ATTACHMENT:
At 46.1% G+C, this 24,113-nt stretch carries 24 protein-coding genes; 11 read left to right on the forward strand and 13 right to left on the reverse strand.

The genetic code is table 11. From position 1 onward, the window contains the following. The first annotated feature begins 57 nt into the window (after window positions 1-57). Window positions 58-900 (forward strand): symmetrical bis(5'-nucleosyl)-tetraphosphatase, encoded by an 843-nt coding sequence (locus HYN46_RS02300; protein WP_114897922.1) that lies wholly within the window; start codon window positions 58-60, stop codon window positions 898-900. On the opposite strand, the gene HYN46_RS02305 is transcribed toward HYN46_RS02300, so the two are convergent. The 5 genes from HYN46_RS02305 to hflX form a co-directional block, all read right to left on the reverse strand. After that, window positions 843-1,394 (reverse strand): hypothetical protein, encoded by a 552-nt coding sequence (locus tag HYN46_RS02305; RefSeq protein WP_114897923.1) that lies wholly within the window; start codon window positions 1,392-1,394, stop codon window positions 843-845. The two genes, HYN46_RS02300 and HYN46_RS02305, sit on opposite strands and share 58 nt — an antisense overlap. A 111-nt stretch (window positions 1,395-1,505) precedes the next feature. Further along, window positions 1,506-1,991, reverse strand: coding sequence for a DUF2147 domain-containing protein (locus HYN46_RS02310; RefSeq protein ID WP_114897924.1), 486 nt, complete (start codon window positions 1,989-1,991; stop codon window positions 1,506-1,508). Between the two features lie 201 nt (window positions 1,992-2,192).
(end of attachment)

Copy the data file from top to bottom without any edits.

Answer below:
At 46.1% G+C, this 24,113-nt stretch carries 24 protein-coding genes; 11 read left to right on the forward strand and 13 right to left on the reverse strand.

The genetic code is table 11. From position 1 onward, the window contains the following. The first annotated feature begins 57 nt into the window (after window positions 1-57). Window positions 58-900 (forward strand): symmetrical bis(5'-nucleosyl)-tetraphosphatase, encoded by an 843-nt coding sequence (locus HYN46_RS02300; protein WP_114897922.1) that lies wholly within the window; start codon window positions 58-60, stop codon window positions 898-900. On the opposite strand, the gene HYN46_RS02305 is transcribed toward HYN46_RS02300, so the two are convergent. The 5 genes from HYN46_RS02305 to hflX form a co-directional block, all read right to left on the reverse strand. After that, window positions 843-1,394 (reverse strand): hypothetical protein, encoded by a 552-nt coding sequence (locus tag HYN46_RS02305; RefSeq protein WP_114897923.1) that lies wholly within the window; start codon window positions 1,392-1,394, stop codon window positions 843-845. The two genes, HYN46_RS02300 and HYN46_RS02305, sit on opposite strands and share 58 nt — an antisense overlap. A 111-nt stretch (window positions 1,395-1,505) precedes the next feature. Further along, window positions 1,506-1,991, reverse strand: coding sequence for a DUF2147 domain-containing protein (locus HYN46_RS02310; RefSeq protein ID WP_114897924.1), 486 nt, complete (start codon window positions 1,989-1,991; stop codon window positions 1,506-1,508). Between the two features lie 201 nt (window positions 1,992-2,192).